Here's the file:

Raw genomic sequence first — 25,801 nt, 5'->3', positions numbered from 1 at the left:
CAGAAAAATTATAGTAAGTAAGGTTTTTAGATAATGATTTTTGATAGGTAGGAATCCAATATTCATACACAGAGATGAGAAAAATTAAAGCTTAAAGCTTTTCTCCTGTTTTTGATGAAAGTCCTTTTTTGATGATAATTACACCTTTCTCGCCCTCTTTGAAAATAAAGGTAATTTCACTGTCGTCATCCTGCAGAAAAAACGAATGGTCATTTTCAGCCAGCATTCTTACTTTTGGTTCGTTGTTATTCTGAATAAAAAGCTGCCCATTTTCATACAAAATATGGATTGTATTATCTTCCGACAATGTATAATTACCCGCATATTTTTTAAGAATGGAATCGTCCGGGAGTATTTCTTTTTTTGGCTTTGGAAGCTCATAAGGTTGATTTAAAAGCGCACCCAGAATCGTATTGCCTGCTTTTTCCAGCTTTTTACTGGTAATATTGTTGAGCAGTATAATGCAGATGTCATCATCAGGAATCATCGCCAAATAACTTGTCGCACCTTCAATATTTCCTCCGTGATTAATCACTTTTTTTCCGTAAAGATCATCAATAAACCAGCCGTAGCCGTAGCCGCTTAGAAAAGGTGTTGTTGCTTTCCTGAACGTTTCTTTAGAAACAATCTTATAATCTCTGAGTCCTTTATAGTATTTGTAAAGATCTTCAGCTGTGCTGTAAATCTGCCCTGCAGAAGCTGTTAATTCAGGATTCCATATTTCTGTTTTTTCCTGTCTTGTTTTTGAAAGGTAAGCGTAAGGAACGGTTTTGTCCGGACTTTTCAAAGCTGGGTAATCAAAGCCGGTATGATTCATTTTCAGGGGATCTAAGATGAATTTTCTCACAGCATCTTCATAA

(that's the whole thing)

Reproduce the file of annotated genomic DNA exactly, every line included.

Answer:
Raw genomic sequence first — 25,801 nt, 5'->3', positions numbered from 1 at the left:
CAGAAAAATTATAGTAAGTAAGGTTTTTAGATAATGATTTTTGATAGGTAGGAATCCAATATTCATACACAGAGATGAGAAAAATTAAAGCTTAAAGCTTTTCTCCTGTTTTTGATGAAAGTCCTTTTTTGATGATAATTACACCTTTCTCGCCCTCTTTGAAAATAAAGGTAATTTCACTGTCGTCATCCTGCAGAAAAAACGAATGGTCATTTTCAGCCAGCATTCTTACTTTTGGTTCGTTGTTATTCTGAATAAAAAGCTGCCCATTTTCATACAAAATATGGATTGTATTATCTTCCGACAATGTATAATTACCCGCATATTTTTTAAGAATGGAATCGTCCGGGAGTATTTCTTTTTTTGGCTTTGGAAGCTCATAAGGTTGATTTAAAAGCGCACCCAGAATCGTATTGCCTGCTTTTTCCAGCTTTTTACTGGTAATATTGTTGAGCAGTATAATGCAGATGTCATCATCAGGAATCATCGCCAAATAACTTGTCGCACCTTCAATATTTCCTCCGTGATTAATCACTTTTTTTCCGTAAAGATCATCAATAAACCAGCCGTAGCCGTAGCCGCTTAGAAAAGGTGTTGTTGCTTTCCTGAACGTTTCTTTAGAAACAATCTTATAATCTCTGAGTCCTTTATAGTATTTGTAAAGATCTTCAGCTGTGCTGTAAATCTGCCCTGCAGAAGCTGTTAATTCAGGATTCCATATTTCTGTTTTTTCCTGTCTTGTTTTTGAAAGGTAAGCGTAAGGAACGGTTTTGTCCGGACTTTTCAAAGCTGGGTAATCAAAGCCGGTATGATTCATTTTCAGGGGATCTAAGATGAATTTTCTCACAGCATCTTCATAA